This is what my host father termed the village we went through to get to the waters of the Mother River to go fishing.
It was Saturday afternoon, and my host parents said that we were going fishing, so I hopped in the car next to Adeele and off we went. I was expecting that we were going to fish in on of the lakes near Elva, but when we stopped and got snacks and dinneresque foods, I began to suspect we were going further away. We drove for a long while, not sure how long, and then turned onto a dirt road before passing through "the last village before the end". After that, the dirt road became increasingly bumpy, and soon we were bouncing up and down and Adeele was shrieking with laughter. We turned around and got out of the car to load up the boat with supplies and then my host father backed the trailer up the the water's edge, so we could push the boat into the water. After he parked the car, we all climbed into the boat and set off.
We stopped to fish just at the beginning of the small inlet we had entered from. My father caught a fish right off the bat and I learned we were at the delta of the Mother River, a place like the Florida Everglades. We couldn't catch any more fish there so we zoomed away, weaving through the river paths and passing a fishing kayaker.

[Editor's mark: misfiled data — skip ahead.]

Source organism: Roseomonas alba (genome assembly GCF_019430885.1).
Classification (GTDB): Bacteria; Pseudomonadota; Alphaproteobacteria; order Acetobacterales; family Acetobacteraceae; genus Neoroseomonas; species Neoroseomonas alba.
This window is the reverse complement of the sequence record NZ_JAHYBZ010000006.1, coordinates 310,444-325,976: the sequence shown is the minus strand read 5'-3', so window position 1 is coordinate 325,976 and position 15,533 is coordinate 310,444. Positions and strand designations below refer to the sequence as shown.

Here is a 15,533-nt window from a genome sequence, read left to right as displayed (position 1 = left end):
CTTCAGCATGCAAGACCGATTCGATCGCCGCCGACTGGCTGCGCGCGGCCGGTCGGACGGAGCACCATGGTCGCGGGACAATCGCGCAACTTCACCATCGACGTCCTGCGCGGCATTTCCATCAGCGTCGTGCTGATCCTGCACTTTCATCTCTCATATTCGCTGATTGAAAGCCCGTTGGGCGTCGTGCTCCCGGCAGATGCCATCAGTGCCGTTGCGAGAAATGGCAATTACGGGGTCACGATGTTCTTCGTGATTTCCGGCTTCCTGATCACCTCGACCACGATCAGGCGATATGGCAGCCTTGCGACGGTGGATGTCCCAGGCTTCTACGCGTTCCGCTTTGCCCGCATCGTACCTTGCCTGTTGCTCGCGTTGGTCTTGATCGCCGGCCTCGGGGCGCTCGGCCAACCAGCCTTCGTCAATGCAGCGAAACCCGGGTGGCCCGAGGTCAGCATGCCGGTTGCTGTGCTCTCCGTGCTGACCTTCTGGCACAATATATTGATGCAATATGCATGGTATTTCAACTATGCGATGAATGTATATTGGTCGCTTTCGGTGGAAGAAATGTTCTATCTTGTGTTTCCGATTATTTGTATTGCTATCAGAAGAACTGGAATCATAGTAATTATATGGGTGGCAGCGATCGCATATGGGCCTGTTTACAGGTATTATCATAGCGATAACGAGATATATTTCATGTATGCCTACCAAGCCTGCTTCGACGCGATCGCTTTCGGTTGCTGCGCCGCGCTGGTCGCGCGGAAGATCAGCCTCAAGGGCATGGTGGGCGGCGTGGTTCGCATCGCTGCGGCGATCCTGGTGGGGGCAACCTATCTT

We stopped again and tried our luck, but couldn't catch any, so we moved down a little ways. Here, my father caught another fish, both of them under a foot in length. Suddenly, I felt a tugging on my fishing line, and I realized that I had hooked a fish. It was about a foot and a half long and very strong. I got it close enough so we could start trying to net it, but it veered off under the grasses and shook itself free. Apparently, I had only hooked it by the lip and that had been too tentative a hold to bring in such a big fish.
We tried several other places and my father caught one other fish. I handed my rod off to my mother, because my arms started to ache.
Eventually, it was time to head back. We got out and brought the trailer down to the water and started to winch the boat onto it. However, we had forgotten to hold the rope, and the strap slipped off the boat and the boat fell back into the water and drifted away. My father had to run down the side of the river and hook the motor with a tree branch to get it back. Finally, we got the boat strapped onto the trailer and all of the stuff into the car and set off along the bumpy road.
We stopped in the village and my father showed me where we had been on the map. It turns out that if we had continued down the river, we could have gotten to two other small lakes or eventually ended up in the large lake between Estonia and Russia. My father also told me that the village used to have about a thousand people, but now it only has five families.
We got home at around nine thirty at night that night.
I learned how to say sun and fishing pole and I learned that rum flavored candy isn't my thing.